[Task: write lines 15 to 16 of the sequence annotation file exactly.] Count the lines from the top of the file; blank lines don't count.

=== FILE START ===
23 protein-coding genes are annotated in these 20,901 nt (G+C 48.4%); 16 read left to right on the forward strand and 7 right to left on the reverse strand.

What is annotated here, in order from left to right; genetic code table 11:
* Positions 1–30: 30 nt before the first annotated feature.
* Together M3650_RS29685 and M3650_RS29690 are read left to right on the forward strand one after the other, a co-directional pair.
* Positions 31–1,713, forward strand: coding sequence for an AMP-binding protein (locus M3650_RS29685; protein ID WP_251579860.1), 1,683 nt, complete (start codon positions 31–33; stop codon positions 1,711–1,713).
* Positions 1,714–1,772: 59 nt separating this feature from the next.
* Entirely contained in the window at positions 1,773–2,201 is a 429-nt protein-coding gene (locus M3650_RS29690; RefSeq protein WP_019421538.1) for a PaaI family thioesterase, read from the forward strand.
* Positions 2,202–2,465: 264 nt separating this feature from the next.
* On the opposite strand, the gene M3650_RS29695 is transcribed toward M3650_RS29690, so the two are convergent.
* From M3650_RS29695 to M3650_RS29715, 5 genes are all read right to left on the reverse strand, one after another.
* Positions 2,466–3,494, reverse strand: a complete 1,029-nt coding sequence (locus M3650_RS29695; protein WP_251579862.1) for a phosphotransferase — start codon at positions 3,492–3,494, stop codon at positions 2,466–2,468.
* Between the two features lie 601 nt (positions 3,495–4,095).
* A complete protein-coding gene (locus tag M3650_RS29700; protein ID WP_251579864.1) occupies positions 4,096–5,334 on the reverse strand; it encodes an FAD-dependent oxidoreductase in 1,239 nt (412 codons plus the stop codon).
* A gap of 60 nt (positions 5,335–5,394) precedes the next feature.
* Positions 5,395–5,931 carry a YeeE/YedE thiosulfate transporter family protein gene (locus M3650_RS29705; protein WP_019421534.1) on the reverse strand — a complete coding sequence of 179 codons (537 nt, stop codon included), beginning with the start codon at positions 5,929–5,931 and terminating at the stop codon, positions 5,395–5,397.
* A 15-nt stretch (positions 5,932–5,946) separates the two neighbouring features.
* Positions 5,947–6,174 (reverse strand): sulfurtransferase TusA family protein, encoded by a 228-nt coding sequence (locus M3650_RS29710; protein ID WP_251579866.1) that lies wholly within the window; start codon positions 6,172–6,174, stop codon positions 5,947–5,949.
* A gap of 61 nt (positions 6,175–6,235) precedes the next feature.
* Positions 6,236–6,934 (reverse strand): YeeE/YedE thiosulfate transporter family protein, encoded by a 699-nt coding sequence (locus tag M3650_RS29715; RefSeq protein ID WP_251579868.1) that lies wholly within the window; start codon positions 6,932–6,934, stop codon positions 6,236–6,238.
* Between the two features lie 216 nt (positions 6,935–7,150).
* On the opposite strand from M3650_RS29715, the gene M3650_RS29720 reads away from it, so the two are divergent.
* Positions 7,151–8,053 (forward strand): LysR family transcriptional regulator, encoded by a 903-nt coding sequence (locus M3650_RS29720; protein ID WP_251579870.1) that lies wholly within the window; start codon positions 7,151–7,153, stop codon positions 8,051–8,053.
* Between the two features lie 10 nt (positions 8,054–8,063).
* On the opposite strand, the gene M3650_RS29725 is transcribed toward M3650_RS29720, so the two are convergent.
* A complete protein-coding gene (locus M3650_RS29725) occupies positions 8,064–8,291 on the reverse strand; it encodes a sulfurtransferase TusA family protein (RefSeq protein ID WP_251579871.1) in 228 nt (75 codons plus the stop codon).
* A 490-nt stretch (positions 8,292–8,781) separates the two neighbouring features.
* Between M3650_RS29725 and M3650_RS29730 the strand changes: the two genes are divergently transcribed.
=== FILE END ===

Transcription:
* Positions 5,395–5,931 carry a YeeE/YedE thiosulfate transporter family protein gene (locus M3650_RS29705; protein WP_019421534.1) on the reverse strand — a complete coding sequence of 179 codons (537 nt, stop codon included), beginning with the start codon at positions 5,929–5,931 and terminating at the stop codon, positions 5,395–5,397.
* A 15-nt stretch (positions 5,932–5,946) separates the two neighbouring features.